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Classic Oldsmobile for sale - Oldsmobile cars for sale
1905 Oldsmobile Model BThe Curved dash Oldsmobile or “CDO” as they are known, is an immediately recognizable icon of early motoring. This 1905 Model B features a slightly la..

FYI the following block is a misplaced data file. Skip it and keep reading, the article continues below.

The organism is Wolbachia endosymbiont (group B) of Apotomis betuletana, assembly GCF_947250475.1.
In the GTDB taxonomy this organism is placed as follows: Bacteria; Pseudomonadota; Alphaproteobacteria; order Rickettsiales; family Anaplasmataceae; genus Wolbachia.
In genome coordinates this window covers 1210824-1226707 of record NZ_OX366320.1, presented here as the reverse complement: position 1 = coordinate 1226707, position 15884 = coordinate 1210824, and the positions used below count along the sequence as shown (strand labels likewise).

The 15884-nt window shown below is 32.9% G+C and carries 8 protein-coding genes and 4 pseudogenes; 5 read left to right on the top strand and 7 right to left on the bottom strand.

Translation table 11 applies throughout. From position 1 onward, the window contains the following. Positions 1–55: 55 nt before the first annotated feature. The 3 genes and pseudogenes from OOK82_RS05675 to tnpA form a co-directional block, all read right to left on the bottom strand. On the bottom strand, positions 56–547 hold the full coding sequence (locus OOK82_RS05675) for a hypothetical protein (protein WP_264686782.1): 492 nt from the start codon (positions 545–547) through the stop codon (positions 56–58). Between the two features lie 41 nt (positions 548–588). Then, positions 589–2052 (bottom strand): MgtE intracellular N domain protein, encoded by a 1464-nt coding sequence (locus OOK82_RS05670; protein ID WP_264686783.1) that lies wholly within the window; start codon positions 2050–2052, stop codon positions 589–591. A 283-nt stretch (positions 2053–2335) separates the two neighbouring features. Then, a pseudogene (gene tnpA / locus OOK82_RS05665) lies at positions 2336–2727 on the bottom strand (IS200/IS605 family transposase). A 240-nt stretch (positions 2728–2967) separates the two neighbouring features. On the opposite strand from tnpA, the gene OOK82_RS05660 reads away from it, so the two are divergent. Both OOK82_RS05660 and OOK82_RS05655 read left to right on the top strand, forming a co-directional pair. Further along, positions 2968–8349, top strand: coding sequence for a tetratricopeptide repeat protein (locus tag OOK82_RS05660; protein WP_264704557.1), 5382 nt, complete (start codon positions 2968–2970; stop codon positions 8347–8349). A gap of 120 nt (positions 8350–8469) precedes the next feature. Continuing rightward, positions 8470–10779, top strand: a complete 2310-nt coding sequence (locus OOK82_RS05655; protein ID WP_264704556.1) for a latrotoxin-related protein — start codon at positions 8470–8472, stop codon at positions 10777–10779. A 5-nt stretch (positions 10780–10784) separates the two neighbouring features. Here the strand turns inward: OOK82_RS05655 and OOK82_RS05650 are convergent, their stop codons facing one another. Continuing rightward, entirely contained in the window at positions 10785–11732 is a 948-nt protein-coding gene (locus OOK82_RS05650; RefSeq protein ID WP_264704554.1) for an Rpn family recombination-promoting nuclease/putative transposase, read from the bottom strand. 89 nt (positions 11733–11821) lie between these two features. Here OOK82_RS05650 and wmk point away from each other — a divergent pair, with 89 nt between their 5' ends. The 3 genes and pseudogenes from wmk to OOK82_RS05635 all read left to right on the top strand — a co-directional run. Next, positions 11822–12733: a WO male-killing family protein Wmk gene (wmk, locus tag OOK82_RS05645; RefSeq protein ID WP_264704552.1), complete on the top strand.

1910 OLDSMOBILE SPECIAL 40HP ROADSTER RHD1910 OLDSMOBILE SPECIAL 40HP ROADSTER Chassis Number: 2037Registration Number: AA-00-41 Portugal Yellow ..
1932 Oldsmobile cabrioletModel: series F, six, model 32-FCR, convertible Colour: burgundy red body with black trim and black wingsInterior: black leatheretteE..
US, 1896 to date
(1) Olds Motor Works, Lansing, Mich., 1896 – 1943